Whatever the orientation, one thing is clear: No happiness policy can be pursued without a prior normative, moral choice about the type of happiness our society wants to promote. Are we to promote hedonistic contentment, notwithstanding its short-term and fleeting nature, or do we instead seek a more eudaimonic happiness over the longer term — even if that requires short-term sacrifices, and even temporary unhappiness? This need for a moral foundation requires profound contemplation, which the happiness literature has thus far largely avoided. The claim that happiness is self-evidently good, and is therefore by definition the proper guide for both private decisions and public policies, withers without such a prior understanding of what sort of happiness we actually mean. And as all evidence suggests that the happiness agenda has in mind the hedonic sort, we would do well to apply John Stuart Mill's famous aphorism on 19th-century utilitarianism to its present-day re-incarnation: "Better to be Socrates dissatisfied than a fool satisfied."

The inescapable ethical dimension of the happiness debate goes well beyond the scope of individual human development. What matters for individuals affects society at large. Irrespective of whether we favor hedonic or eudaimonic happiness as the standard for personal well-being, we should consider its potential aggregate effect on mankind. Should we douse society with comfortable pleasure? Or should we recognize that many a shared human triumph was born from personal adversity and effort? Do we not risk undermining human progress by seeking to provide everyone with shallow, individualized happiness? Few among us would favor deliberately organizing hardship for the sake of promoting greatness, of course. But we should not forget that the success story of Western innovation is rooted in a culture of hard work, personal sacrifice, and delayed gratification. An agenda obsessed with hedonic pleasure is a strategy for decline. No wonder its champions want us to drop economic growth as a metric of policy success.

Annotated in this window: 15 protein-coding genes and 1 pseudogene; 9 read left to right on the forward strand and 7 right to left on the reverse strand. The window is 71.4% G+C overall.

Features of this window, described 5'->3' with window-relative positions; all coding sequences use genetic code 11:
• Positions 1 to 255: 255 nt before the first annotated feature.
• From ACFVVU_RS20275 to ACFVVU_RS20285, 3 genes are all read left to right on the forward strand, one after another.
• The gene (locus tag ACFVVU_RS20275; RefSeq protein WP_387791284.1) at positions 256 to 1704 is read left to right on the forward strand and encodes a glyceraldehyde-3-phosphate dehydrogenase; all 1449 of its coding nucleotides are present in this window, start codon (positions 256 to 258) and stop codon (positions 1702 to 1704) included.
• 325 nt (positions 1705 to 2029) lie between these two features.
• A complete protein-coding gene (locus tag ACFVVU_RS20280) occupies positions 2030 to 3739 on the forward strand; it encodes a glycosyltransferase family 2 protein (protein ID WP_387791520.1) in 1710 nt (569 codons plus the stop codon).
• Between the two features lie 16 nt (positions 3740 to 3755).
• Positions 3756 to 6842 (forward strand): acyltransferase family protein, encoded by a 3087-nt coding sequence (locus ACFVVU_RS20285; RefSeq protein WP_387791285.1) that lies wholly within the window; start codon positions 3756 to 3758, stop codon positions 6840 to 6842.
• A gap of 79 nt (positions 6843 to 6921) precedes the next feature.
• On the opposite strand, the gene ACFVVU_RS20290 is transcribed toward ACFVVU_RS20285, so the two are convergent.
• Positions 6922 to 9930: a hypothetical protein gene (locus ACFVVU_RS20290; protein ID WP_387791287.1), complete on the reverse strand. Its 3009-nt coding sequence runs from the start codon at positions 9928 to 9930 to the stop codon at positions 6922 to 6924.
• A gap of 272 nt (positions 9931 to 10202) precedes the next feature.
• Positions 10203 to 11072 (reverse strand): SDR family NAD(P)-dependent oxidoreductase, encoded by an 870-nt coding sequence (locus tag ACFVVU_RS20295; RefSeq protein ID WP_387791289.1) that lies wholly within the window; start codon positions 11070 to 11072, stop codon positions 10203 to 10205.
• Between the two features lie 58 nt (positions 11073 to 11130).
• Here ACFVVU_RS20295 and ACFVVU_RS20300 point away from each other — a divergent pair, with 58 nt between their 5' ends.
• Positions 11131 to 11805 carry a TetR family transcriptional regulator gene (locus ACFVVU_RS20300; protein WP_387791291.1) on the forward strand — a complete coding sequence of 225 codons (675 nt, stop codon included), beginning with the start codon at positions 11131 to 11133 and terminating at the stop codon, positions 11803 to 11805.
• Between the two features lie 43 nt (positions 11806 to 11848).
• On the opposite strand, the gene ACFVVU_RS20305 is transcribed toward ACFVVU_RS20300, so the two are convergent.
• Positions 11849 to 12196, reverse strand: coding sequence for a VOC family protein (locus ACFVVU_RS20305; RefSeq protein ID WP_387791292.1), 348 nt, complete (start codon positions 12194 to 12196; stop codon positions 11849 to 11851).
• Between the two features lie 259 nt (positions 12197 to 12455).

Beyond societal progress, there is the question of societal cohesion. Turning individual happiness into a policy goal implies a radically individualistic policy orientation. It may counteract a narrow-minded obsession with individual interest, but only to replace it with a focus on individual pleasure. In both cases the prism remains the individual and the policy remains extremely individualistic. Community interests are nowhere to be seen. Our current happiness extollers again echo the worldview of their 19th-century utilitarian predecessors: Jeremy Bentham famously stated that "the community is a fictitious body" and that the interest of the community is merely "the sum of the interests of the several members who compose it." This atomistic approach to society is the philosophical prerequisite for the utilitarian agenda of hedonic happiness promotion; one cannot posit individual happiness as the ultimate aim without accepting the individual as the ultimate yardstick.

This view amounts to little more than societal nihilism. Any society, in the end, rests upon a moral order — whether articulated or unspoken — that balances freedom and coercion, and settles the relationship between personal impulses and community requirements. Our social contract contrasts self-interest with the public interest. Consequently, we inevitably have to limit the promotion of individual happiness to what is accepted by society as proper and desirable. Here again, the happiness program necessitates a normative and moral inquiry in which its enthusiasts fail to participate.